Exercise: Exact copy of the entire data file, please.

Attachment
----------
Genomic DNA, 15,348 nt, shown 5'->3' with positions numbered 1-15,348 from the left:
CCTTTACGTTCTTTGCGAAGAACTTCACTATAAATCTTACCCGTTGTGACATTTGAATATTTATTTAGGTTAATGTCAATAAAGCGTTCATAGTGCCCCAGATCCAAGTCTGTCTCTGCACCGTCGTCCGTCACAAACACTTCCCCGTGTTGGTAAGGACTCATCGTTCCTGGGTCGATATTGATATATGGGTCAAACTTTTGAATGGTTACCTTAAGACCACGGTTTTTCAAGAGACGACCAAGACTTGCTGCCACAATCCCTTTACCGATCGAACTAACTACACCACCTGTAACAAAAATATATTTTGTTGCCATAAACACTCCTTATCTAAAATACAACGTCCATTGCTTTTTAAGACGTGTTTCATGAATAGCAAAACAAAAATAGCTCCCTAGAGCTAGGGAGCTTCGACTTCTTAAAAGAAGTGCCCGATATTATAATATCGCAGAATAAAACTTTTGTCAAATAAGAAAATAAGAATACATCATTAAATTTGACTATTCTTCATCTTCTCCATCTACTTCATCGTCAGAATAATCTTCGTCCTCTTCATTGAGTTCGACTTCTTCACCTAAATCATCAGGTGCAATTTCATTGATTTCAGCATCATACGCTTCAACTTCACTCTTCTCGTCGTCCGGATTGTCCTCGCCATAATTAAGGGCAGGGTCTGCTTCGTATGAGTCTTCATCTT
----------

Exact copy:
Genomic DNA, 15,348 nt, shown 5'->3' with positions numbered 1-15,348 from the left:
CCTTTACGTTCTTTGCGAAGAACTTCACTATAAATCTTACCCGTTGTGACATTTGAATATTTATTTAGGTTAATGTCAATAAAGCGTTCATAGTGCCCCAGATCCAAGTCTGTCTCTGCACCGTCGTCCGTCACAAACACTTCCCCGTGTTGGTAAGGACTCATCGTTCCTGGGTCGATATTGATATATGGGTCAAACTTTTGAATGGTTACCTTAAGACCACGGTTTTTCAAGAGACGACCAAGACTTGCTGCCACAATCCCTTTACCGATCGAACTAACTACACCACCTGTAACAAAAATATATTTTGTTGCCATAAACACTCCTTATCTAAAATACAACGTCCATTGCTTTTTAAGACGTGTTTCATGAATAGCAAAACAAAAATAGCTCCCTAGAGCTAGGGAGCTTCGACTTCTTAAAAGAAGTGCCCGATATTATAATATCGCAGAATAAAACTTTTGTCAAATAAGAAAATAAGAATACATCATTAAATTTGACTATTCTTCATCTTCTCCATCTACTTCATCGTCAGAATAATCTTCGTCCTCTTCATTGAGTTCGACTTCTTCACCTAAATCATCAGGTGCAATTTCATTGATTTCAGCATCATACGCTTCAACTTCACTCTTCTCGTCGTCCGGATTGTCCTCGCCATAATTAAGGGCAGGGTCTGCTTCGTATGAGTCTTCATCTT